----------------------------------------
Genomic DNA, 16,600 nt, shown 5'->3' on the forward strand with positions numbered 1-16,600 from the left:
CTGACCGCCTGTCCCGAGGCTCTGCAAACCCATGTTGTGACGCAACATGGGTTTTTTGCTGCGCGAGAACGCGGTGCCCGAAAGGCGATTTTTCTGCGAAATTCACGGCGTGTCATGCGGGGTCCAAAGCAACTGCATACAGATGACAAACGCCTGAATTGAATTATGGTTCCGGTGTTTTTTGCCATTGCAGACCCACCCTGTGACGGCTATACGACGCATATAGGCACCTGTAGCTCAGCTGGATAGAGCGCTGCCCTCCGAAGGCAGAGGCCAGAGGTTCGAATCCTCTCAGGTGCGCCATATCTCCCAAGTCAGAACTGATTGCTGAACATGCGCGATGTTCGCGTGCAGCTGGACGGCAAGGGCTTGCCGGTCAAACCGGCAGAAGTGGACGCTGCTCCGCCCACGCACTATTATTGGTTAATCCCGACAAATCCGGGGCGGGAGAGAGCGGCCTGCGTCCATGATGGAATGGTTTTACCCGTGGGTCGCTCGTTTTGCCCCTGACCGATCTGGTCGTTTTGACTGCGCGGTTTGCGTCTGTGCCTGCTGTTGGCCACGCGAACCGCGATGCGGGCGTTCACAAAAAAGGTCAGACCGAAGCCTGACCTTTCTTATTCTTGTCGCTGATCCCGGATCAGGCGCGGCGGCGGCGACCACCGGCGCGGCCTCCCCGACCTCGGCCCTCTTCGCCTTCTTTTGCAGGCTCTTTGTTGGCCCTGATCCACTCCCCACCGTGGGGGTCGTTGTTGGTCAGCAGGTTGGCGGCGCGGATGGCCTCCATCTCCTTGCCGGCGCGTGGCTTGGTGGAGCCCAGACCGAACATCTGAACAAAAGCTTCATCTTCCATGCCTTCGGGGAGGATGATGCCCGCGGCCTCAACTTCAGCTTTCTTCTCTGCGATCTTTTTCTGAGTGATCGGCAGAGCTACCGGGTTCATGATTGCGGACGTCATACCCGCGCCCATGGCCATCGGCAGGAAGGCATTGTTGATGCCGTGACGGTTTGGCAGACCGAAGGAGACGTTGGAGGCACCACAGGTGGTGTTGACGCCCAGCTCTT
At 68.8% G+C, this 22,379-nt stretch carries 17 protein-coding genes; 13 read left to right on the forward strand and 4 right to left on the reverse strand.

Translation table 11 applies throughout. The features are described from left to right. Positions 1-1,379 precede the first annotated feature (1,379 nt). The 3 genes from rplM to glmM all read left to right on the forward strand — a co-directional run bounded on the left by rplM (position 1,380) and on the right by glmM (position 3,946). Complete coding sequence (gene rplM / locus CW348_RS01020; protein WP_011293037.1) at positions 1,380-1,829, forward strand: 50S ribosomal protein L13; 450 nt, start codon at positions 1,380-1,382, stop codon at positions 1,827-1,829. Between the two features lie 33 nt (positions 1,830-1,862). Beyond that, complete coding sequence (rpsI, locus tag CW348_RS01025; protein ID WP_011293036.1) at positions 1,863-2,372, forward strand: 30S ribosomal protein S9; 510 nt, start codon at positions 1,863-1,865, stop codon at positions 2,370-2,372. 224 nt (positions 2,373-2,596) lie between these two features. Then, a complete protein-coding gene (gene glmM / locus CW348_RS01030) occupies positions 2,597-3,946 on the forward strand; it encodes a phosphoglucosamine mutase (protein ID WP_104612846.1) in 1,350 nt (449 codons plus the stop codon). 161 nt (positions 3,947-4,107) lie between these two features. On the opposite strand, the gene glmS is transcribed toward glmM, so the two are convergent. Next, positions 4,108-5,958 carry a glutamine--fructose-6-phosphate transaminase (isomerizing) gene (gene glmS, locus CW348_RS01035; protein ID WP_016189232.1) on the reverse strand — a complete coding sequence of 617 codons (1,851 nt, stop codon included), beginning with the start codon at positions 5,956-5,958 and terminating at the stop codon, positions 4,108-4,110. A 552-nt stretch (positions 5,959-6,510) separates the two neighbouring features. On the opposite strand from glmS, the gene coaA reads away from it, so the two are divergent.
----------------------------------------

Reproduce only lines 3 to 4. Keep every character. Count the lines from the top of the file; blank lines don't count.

At 68.8% G+C, this 22,379-nt stretch carries 17 protein-coding genes; 13 read left to right on the forward strand and 4 right to left on the reverse strand.

Translation table 11 applies throughout. The features are described from left to right. Positions 1-1,379 precede the first annotated feature (1,379 nt). The 3 genes from rplM to glmM all read left to right on the forward strand — a co-directional run bounded on the left by rplM (position 1,380) and on the right by glmM (position 3,946). Complete coding sequence (gene rplM / locus CW348_RS01020; protein WP_011293037.1) at positions 1,380-1,829, forward strand: 50S ribosomal protein L13; 450 nt, start codon at positions 1,380-1,382, stop codon at positions 1,827-1,829. Between the two features lie 33 nt (positions 1,830-1,862). Beyond that, complete coding sequence (rpsI, locus tag CW348_RS01025; protein ID WP_011293036.1) at positions 1,863-2,372, forward strand: 30S ribosomal protein S9; 510 nt, start codon at positions 1,863-1,865, stop codon at positions 2,370-2,372. 224 nt (positions 2,373-2,596) lie between these two features. Then, a complete protein-coding gene (gene glmM / locus CW348_RS01030) occupies positions 2,597-3,946 on the forward strand; it encodes a phosphoglucosamine mutase (protein ID WP_104612846.1) in 1,350 nt (449 codons plus the stop codon). 161 nt (positions 3,947-4,107) lie between these two features. On the opposite strand, the gene glmS is transcribed toward glmM, so the two are convergent. Next, positions 4,108-5,958 carry a glutamine--fructose-6-phosphate transaminase (isomerizing) gene (gene glmS, locus CW348_RS01035; protein ID WP_016189232.1) on the reverse strand — a complete coding sequence of 617 codons (1,851 nt, stop codon included), beginning with the start codon at positions 5,956-5,958 and terminating at the stop codon, positions 4,108-4,110. A 552-nt stretch (positions 5,959-6,510) separates the two neighbouring features. On the opposite strand from glmS, the gene coaA reads away from it, so the two are divergent.